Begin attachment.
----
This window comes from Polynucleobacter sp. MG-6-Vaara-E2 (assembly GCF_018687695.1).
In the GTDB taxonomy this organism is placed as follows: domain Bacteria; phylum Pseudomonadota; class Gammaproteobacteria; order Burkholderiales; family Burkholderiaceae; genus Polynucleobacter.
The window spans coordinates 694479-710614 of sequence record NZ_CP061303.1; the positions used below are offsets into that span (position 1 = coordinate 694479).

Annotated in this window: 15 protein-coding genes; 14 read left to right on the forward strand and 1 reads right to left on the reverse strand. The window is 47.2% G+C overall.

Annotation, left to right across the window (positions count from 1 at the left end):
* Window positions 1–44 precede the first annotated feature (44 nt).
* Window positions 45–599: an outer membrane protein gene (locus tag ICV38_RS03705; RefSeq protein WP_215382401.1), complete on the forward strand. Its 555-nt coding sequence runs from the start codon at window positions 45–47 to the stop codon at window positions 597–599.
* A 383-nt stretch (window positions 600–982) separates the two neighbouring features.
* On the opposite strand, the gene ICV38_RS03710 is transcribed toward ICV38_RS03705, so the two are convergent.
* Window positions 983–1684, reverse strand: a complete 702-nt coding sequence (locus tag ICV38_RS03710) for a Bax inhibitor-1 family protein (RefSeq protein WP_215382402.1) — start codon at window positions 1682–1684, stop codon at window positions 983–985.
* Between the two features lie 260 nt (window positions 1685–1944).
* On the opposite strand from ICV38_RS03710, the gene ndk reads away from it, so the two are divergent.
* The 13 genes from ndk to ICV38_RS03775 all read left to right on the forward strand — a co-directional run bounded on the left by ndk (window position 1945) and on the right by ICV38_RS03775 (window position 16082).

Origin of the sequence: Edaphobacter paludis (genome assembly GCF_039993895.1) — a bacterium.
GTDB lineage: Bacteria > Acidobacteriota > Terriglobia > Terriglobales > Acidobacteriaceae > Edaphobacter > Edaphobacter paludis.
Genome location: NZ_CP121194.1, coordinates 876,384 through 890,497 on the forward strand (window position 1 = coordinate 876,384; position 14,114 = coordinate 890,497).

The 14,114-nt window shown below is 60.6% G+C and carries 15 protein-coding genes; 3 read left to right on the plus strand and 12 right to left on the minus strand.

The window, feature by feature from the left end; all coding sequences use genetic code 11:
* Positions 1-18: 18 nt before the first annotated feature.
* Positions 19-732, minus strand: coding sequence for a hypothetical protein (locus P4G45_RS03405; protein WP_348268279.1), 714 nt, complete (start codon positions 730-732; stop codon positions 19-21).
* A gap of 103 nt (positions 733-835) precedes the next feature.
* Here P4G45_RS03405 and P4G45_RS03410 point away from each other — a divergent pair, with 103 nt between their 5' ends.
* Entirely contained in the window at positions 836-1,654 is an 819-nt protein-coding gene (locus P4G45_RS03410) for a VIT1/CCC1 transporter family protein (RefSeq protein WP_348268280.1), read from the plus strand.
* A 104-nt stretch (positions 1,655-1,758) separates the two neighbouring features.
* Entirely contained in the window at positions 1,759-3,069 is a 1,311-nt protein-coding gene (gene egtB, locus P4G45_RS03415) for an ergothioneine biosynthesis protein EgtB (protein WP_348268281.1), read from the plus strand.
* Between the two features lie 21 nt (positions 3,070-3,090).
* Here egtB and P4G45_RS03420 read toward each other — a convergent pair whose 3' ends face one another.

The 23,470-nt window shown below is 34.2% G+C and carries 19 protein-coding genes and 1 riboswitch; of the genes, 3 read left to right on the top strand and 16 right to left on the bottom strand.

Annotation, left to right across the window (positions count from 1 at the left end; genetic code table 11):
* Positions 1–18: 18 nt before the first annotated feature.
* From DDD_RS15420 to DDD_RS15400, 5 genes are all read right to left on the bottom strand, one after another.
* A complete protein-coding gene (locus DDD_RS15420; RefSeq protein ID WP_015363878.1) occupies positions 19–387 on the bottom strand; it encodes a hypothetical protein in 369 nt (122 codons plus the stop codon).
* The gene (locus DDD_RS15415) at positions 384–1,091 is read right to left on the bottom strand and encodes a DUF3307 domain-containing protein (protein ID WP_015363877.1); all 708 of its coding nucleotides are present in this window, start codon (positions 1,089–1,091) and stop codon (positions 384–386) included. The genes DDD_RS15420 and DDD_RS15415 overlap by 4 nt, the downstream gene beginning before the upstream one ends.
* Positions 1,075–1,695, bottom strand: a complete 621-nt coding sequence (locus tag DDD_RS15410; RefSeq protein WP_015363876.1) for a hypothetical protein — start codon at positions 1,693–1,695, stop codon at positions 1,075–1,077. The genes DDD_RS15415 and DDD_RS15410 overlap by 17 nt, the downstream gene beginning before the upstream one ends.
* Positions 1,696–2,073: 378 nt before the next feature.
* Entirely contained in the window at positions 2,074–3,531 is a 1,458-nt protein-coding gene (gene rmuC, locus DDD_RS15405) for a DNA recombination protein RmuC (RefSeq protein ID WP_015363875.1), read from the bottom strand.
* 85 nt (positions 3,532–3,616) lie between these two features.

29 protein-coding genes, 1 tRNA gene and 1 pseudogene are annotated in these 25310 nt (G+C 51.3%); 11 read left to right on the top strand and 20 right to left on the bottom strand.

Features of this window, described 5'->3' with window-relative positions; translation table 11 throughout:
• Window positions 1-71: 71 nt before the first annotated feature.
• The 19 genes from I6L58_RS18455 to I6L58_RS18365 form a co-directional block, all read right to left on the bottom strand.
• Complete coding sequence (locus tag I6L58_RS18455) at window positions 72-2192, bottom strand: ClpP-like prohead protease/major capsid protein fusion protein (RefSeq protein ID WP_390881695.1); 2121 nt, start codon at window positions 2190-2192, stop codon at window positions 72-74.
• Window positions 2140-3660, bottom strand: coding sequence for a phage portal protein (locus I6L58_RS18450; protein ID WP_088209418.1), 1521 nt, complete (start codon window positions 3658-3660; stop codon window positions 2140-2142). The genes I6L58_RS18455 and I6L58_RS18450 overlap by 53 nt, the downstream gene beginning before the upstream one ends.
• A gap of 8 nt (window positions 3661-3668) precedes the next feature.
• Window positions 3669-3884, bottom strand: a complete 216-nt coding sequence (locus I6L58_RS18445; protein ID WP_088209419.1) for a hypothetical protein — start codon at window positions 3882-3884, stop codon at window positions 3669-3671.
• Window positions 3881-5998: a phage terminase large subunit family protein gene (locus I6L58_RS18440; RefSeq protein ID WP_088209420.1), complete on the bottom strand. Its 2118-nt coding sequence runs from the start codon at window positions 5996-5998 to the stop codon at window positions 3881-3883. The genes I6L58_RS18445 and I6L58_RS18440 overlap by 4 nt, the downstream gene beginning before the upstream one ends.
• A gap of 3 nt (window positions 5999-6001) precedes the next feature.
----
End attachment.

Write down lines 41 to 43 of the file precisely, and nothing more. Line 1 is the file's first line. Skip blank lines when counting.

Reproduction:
• The 19 genes from I6L58_RS18455 to I6L58_RS18365 form a co-directional block, all read right to left on the bottom strand.
• Complete coding sequence (locus tag I6L58_RS18455) at window positions 72-2192, bottom strand: ClpP-like prohead protease/major capsid protein fusion protein (RefSeq protein ID WP_390881695.1); 2121 nt, start codon at window positions 2190-2192, stop codon at window positions 72-74.
• Window positions 2140-3660, bottom strand: coding sequence for a phage portal protein (locus I6L58_RS18450; protein ID WP_088209418.1), 1521 nt, complete (start codon window positions 3658-3660; stop codon window positions 2140-2142). The genes I6L58_RS18455 and I6L58_RS18450 overlap by 53 nt, the downstream gene beginning before the upstream one ends.